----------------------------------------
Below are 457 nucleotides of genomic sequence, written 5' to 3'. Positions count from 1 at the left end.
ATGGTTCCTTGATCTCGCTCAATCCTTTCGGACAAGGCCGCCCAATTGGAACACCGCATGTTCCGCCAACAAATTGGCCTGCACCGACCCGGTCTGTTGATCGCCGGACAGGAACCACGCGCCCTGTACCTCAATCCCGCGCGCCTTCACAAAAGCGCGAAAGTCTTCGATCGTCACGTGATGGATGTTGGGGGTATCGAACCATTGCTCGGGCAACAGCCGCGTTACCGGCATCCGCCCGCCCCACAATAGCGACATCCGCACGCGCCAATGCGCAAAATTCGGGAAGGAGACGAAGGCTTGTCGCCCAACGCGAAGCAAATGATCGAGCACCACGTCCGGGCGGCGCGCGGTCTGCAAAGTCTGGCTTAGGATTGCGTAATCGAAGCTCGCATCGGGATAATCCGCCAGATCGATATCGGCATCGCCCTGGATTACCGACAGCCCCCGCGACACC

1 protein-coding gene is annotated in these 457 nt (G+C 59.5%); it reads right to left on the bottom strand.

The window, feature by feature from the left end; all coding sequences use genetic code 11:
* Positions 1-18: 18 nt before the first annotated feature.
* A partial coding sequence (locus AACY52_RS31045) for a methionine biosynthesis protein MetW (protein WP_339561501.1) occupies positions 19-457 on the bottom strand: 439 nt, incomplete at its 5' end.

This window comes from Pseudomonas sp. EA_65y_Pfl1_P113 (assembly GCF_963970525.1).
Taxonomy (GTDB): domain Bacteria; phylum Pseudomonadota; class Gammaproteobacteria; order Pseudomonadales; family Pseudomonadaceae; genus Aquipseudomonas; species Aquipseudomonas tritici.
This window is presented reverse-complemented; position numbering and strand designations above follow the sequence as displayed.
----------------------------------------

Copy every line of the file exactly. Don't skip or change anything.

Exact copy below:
Below are 457 nucleotides of genomic sequence, written 5' to 3'. Positions count from 1 at the left end.
ATGGTTCCTTGATCTCGCTCAATCCTTTCGGACAAGGCCGCCCAATTGGAACACCGCATGTTCCGCCAACAAATTGGCCTGCACCGACCCGGTCTGTTGATCGCCGGACAGGAACCACGCGCCCTGTACCTCAATCCCGCGCGCCTTCACAAAAGCGCGAAAGTCTTCGATCGTCACGTGATGGATGTTGGGGGTATCGAACCATTGCTCGGGCAACAGCCGCGTTACCGGCATCCGCCCGCCCCACAATAGCGACATCCGCACGCGCCAATGCGCAAAATTCGGGAAGGAGACGAAGGCTTGTCGCCCAACGCGAAGCAAATGATCGAGCACCACGTCCGGGCGGCGCGCGGTCTGCAAAGTCTGGCTTAGGATTGCGTAATCGAAGCTCGCATCGGGATAATCCGCCAGATCGATATCGGCATCGCCCTGGATTACCGACAGCCCCCGCGACACC

1 protein-coding gene is annotated in these 457 nt (G+C 59.5%); it reads right to left on the bottom strand.

The window, feature by feature from the left end; all coding sequences use genetic code 11:
* Positions 1-18: 18 nt before the first annotated feature.
* A partial coding sequence (locus AACY52_RS31045) for a methionine biosynthesis protein MetW (protein WP_339561501.1) occupies positions 19-457 on the bottom strand: 439 nt, incomplete at its 5' end.

This window comes from Pseudomonas sp. EA_65y_Pfl1_P113 (assembly GCF_963970525.1).
Taxonomy (GTDB): domain Bacteria; phylum Pseudomonadota; class Gammaproteobacteria; order Pseudomonadales; family Pseudomonadaceae; genus Aquipseudomonas; species Aquipseudomonas tritici.
This window is presented reverse-complemented; position numbering and strand designations above follow the sequence as displayed.